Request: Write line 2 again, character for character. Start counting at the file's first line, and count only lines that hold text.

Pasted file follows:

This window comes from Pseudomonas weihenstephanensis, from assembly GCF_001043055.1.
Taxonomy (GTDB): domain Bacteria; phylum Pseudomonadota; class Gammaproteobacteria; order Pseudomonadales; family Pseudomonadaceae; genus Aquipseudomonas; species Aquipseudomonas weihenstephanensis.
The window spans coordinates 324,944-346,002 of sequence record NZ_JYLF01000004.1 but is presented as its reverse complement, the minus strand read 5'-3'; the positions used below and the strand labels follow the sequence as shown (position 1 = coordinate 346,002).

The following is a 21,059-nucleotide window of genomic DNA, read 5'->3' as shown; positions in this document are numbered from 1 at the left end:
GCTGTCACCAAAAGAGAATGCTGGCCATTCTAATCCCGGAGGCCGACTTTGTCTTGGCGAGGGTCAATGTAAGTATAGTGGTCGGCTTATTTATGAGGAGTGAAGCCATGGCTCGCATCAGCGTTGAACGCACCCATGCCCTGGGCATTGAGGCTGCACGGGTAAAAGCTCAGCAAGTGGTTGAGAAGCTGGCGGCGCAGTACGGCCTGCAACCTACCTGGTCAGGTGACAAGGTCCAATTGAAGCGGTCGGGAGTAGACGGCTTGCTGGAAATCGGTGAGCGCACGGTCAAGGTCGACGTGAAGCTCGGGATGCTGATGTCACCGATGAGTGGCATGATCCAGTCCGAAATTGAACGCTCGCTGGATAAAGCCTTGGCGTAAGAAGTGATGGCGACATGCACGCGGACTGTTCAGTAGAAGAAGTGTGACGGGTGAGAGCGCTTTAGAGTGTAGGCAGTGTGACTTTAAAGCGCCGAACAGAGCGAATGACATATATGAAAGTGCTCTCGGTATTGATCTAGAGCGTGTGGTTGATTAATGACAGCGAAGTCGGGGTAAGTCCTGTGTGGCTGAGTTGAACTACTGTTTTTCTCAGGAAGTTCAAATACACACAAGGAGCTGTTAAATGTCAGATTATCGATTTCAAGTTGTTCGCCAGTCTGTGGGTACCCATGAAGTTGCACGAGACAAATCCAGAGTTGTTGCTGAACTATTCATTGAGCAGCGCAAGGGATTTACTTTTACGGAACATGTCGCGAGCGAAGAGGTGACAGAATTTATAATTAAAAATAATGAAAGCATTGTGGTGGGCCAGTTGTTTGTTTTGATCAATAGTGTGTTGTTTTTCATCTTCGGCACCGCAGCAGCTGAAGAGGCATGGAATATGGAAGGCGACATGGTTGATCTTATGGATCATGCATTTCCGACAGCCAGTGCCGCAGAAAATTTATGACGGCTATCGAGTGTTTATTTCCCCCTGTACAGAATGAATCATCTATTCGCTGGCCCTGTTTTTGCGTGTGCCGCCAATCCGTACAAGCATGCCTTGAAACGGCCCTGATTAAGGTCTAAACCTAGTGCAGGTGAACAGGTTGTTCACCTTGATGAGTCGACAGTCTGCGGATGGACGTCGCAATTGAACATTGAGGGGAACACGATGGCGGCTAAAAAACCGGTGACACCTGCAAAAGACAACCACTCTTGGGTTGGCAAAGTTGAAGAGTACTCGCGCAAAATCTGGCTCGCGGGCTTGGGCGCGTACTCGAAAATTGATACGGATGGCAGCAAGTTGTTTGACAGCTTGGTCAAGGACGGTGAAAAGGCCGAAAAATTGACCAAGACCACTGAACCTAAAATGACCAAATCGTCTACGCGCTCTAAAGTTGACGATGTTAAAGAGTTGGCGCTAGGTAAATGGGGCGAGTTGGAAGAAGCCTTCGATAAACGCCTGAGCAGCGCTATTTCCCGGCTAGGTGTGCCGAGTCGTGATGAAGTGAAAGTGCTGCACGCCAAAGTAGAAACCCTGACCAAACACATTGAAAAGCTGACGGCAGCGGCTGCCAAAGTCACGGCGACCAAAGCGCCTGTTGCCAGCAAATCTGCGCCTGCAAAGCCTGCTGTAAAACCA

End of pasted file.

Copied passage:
Taxonomy (GTDB): domain Bacteria; phylum Pseudomonadota; class Gammaproteobacteria; order Pseudomonadales; family Pseudomonadaceae; genus Aquipseudomonas; species Aquipseudomonas weihenstephanensis.